Worshiping God Aright: Torrance and Calvin on ‘radical inversion’

We were created to worship. Humanity will worship, left to themselves; themselves, and various post-scripts of themselves. So what is the key to worshipping in the way we were created for? Thomas Torrance has a good answer as he continues to comment on Calvin’s doctrine on sin and ‘Total Perversity’; he writes:

[I]n order to worship God aright, that is, in accordance with the motion of grace, man must learn to serve God against his own nature, [Calvin’s, Sermon on Job 10:16f.; 37:1 f.; Commentary on Romans 7:9 ff.] “acknowledging that he lives not by his own power but by the kindness of God alone, and that his life is not an instrinsic good, but proceeds from God alone. He cannot otherwise retain it than by acknowledging that it was received of God.” [Calvin’s, Commentary on Gen. 2:9] This means that Calvin defines the life-motion of man made in the image of God as the motion of faith, while the contrary motion of unthankfulness and rebellion he speaks of as incredulity and unbelief. “God does not manifest Himself to men otherwise than through the Word, so neither is His majesty maintained, nor does His worship remain secure among us any longer than while we obey His Word. Therefore unbelief is the root of defection; just as faith alone unites us to God.” [Calvin’s, Commentary on Gen. 3:6; Institutes 2.2.4; 2.2.12] Hence knowledge of God is possible only if the inverted motion of the soul in mind  and will is re-inverted by an acknowledgment of grace such that it is dragged out of its self-assertion or concupiscence, out of its self-imprisonment and blindness, in order to find life and being only as deposited in the Word. The radical inversion of all human wisdom and understanding that this entails indicates how deep going and total is the perversion of sin. A complete conversion of man’s relation with God is required. [brackets mine] (T. F. Torrance, Calvin’s Doctrine of Man, 115)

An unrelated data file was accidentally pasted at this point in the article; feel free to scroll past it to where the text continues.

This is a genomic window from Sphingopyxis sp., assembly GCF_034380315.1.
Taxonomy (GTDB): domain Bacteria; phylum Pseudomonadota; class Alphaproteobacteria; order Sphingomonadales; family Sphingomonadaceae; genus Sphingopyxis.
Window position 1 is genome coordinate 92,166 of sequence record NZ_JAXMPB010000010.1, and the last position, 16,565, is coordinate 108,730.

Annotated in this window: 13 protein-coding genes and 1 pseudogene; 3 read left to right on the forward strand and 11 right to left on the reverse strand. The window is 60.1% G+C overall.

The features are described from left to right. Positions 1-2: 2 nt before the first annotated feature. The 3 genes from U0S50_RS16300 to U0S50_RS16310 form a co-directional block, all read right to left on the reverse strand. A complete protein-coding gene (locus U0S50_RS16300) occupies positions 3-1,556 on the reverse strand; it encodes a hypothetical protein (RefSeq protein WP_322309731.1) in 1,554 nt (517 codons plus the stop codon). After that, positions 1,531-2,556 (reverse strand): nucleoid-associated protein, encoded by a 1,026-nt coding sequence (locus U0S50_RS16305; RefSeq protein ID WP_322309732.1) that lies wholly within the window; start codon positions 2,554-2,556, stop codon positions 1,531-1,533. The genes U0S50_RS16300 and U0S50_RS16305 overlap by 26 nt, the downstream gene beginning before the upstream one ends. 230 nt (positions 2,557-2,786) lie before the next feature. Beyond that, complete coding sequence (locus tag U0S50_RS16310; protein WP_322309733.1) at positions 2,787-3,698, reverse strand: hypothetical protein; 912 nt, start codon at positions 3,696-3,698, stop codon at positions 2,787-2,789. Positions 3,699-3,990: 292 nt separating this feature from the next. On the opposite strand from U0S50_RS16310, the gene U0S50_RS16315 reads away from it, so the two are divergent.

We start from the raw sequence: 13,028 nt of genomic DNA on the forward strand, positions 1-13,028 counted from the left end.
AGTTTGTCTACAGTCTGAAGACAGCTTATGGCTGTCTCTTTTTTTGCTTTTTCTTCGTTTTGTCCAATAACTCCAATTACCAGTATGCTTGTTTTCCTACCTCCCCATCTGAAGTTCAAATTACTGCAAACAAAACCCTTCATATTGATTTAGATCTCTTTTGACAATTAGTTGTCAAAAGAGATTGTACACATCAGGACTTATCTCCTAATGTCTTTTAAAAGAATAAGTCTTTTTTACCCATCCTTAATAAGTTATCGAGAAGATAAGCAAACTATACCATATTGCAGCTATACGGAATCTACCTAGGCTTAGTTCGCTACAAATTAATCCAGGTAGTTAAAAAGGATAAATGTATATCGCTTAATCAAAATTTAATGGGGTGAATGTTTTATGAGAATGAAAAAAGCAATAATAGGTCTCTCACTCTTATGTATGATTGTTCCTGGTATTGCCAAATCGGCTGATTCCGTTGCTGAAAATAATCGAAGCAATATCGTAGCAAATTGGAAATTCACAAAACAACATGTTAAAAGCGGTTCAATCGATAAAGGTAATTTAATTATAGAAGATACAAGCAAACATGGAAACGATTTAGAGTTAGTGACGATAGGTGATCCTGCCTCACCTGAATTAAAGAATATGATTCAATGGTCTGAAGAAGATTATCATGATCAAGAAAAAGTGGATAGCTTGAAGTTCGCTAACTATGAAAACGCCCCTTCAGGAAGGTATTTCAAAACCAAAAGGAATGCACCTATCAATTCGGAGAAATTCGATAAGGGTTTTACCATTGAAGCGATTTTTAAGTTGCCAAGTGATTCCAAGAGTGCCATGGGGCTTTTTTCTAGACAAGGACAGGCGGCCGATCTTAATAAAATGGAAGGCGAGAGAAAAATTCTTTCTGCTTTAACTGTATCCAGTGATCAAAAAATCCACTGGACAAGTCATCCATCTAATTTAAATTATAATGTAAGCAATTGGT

The cool thing that happens when you read Torrance on Calvin is that you get both at the same time; you get Calvin, but you get Torrance’s Calvin, which for me is the best of both worlds. Anyway, if you are struggling with how you ought to worship God; then you ought to consider radical inversion!

*This post dovetails somewhat with the last one, where we so both Torrance and Calvin thinking from an Augustinian frame, wherein the locus (or location) for a proper understanding of what constitutes humanity is by God’s grace in Christ, and thus the turn elsewhere is into the abyss of ourselves or nothingness. -repost

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